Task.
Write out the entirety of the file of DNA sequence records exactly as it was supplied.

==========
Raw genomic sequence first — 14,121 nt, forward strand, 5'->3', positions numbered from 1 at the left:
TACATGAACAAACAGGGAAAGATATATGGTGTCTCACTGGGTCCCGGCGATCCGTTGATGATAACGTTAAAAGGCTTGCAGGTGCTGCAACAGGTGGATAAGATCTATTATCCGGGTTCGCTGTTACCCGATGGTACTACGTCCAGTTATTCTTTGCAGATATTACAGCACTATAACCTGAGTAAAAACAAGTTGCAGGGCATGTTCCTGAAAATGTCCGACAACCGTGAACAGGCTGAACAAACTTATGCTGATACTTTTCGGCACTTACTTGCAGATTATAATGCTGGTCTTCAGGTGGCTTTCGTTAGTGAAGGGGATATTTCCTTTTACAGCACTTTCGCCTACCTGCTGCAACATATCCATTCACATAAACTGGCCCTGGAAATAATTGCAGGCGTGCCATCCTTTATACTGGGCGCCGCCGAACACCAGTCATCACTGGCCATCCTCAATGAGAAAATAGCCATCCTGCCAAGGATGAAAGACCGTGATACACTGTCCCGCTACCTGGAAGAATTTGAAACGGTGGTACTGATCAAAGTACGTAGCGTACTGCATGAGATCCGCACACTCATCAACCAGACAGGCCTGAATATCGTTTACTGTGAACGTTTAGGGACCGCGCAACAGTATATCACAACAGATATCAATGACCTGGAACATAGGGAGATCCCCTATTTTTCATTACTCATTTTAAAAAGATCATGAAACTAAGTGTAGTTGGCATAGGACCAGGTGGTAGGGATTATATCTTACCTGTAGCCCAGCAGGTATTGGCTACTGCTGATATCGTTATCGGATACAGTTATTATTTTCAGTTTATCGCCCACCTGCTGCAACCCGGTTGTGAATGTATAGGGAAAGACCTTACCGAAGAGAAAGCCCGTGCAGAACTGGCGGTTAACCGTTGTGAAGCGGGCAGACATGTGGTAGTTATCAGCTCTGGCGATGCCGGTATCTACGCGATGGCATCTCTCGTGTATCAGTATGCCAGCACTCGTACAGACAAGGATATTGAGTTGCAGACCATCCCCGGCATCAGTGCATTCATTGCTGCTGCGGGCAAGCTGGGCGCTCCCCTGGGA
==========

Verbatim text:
Raw genomic sequence first — 14,121 nt, forward strand, 5'->3', positions numbered from 1 at the left:
TACATGAACAAACAGGGAAAGATATATGGTGTCTCACTGGGTCCCGGCGATCCGTTGATGATAACGTTAAAAGGCTTGCAGGTGCTGCAACAGGTGGATAAGATCTATTATCCGGGTTCGCTGTTACCCGATGGTACTACGTCCAGTTATTCTTTGCAGATATTACAGCACTATAACCTGAGTAAAAACAAGTTGCAGGGCATGTTCCTGAAAATGTCCGACAACCGTGAACAGGCTGAACAAACTTATGCTGATACTTTTCGGCACTTACTTGCAGATTATAATGCTGGTCTTCAGGTGGCTTTCGTTAGTGAAGGGGATATTTCCTTTTACAGCACTTTCGCCTACCTGCTGCAACATATCCATTCACATAAACTGGCCCTGGAAATAATTGCAGGCGTGCCATCCTTTATACTGGGCGCCGCCGAACACCAGTCATCACTGGCCATCCTCAATGAGAAAATAGCCATCCTGCCAAGGATGAAAGACCGTGATACACTGTCCCGCTACCTGGAAGAATTTGAAACGGTGGTACTGATCAAAGTACGTAGCGTACTGCATGAGATCCGCACACTCATCAACCAGACAGGCCTGAATATCGTTTACTGTGAACGTTTAGGGACCGCGCAACAGTATATCACAACAGATATCAATGACCTGGAACATAGGGAGATCCCCTATTTTTCATTACTCATTTTAAAAAGATCATGAAACTAAGTGTAGTTGGCATAGGACCAGGTGGTAGGGATTATATCTTACCTGTAGCCCAGCAGGTATTGGCTACTGCTGATATCGTTATCGGATACAGTTATTATTTTCAGTTTATCGCCCACCTGCTGCAACCCGGTTGTGAATGTATAGGGAAAGACCTTACCGAAGAGAAAGCCCGTGCAGAACTGGCGGTTAACCGTTGTGAAGCGGGCAGACATGTGGTAGTTATCAGCTCTGGCGATGCCGGTATCTACGCGATGGCATCTCTCGTGTATCAGTATGCCAGCACTCGTACAGACAAGGATATTGAGTTGCAGACCATCCCCGGCATCAGTGCATTCATTGCTGCTGCGGGCAAGCTGGGCGCTCCCCTGGGA